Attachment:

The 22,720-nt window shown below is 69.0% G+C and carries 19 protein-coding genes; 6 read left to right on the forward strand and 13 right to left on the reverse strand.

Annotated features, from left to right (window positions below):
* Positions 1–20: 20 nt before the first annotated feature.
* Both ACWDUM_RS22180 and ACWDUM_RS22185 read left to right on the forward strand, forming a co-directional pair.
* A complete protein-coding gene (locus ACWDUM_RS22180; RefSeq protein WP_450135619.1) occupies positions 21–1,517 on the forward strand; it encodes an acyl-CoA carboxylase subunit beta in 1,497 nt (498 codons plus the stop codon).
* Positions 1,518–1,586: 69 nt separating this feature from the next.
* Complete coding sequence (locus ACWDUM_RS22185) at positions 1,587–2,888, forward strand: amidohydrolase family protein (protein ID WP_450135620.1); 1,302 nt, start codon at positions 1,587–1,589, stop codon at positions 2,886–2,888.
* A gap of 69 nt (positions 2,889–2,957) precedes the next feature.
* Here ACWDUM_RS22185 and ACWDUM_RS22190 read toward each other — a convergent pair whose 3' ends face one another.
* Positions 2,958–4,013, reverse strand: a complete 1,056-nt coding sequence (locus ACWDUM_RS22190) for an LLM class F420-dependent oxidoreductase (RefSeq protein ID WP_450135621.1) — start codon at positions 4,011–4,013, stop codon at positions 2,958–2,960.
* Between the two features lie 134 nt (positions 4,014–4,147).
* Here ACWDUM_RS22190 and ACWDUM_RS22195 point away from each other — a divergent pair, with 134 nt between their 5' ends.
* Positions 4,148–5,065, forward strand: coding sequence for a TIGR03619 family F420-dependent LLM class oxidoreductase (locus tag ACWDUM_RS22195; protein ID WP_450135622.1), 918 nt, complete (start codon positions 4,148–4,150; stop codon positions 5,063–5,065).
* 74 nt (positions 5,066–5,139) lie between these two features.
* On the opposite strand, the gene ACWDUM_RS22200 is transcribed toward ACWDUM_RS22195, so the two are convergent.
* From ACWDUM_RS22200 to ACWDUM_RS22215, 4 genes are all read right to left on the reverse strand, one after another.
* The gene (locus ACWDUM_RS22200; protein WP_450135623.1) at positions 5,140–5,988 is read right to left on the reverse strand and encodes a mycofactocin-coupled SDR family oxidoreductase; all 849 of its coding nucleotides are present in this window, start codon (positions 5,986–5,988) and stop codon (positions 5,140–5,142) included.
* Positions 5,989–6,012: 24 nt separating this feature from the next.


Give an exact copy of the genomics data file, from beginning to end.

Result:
The 22,720-nt window shown below is 69.0% G+C and carries 19 protein-coding genes; 6 read left to right on the forward strand and 13 right to left on the reverse strand.

Annotated features, from left to right (window positions below):
* Positions 1–20: 20 nt before the first annotated feature.
* Both ACWDUM_RS22180 and ACWDUM_RS22185 read left to right on the forward strand, forming a co-directional pair.
* A complete protein-coding gene (locus ACWDUM_RS22180; RefSeq protein WP_450135619.1) occupies positions 21–1,517 on the forward strand; it encodes an acyl-CoA carboxylase subunit beta in 1,497 nt (498 codons plus the stop codon).
* Positions 1,518–1,586: 69 nt separating this feature from the next.
* Complete coding sequence (locus ACWDUM_RS22185) at positions 1,587–2,888, forward strand: amidohydrolase family protein (protein ID WP_450135620.1); 1,302 nt, start codon at positions 1,587–1,589, stop codon at positions 2,886–2,888.
* A gap of 69 nt (positions 2,889–2,957) precedes the next feature.
* Here ACWDUM_RS22185 and ACWDUM_RS22190 read toward each other — a convergent pair whose 3' ends face one another.
* Positions 2,958–4,013, reverse strand: a complete 1,056-nt coding sequence (locus ACWDUM_RS22190) for an LLM class F420-dependent oxidoreductase (RefSeq protein ID WP_450135621.1) — start codon at positions 4,011–4,013, stop codon at positions 2,958–2,960.
* Between the two features lie 134 nt (positions 4,014–4,147).
* Here ACWDUM_RS22190 and ACWDUM_RS22195 point away from each other — a divergent pair, with 134 nt between their 5' ends.
* Positions 4,148–5,065, forward strand: coding sequence for a TIGR03619 family F420-dependent LLM class oxidoreductase (locus tag ACWDUM_RS22195; protein ID WP_450135622.1), 918 nt, complete (start codon positions 4,148–4,150; stop codon positions 5,063–5,065).
* 74 nt (positions 5,066–5,139) lie between these two features.
* On the opposite strand, the gene ACWDUM_RS22200 is transcribed toward ACWDUM_RS22195, so the two are convergent.
* From ACWDUM_RS22200 to ACWDUM_RS22215, 4 genes are all read right to left on the reverse strand, one after another.
* The gene (locus ACWDUM_RS22200; protein WP_450135623.1) at positions 5,140–5,988 is read right to left on the reverse strand and encodes a mycofactocin-coupled SDR family oxidoreductase; all 849 of its coding nucleotides are present in this window, start codon (positions 5,986–5,988) and stop codon (positions 5,140–5,142) included.
* Positions 5,989–6,012: 24 nt separating this feature from the next.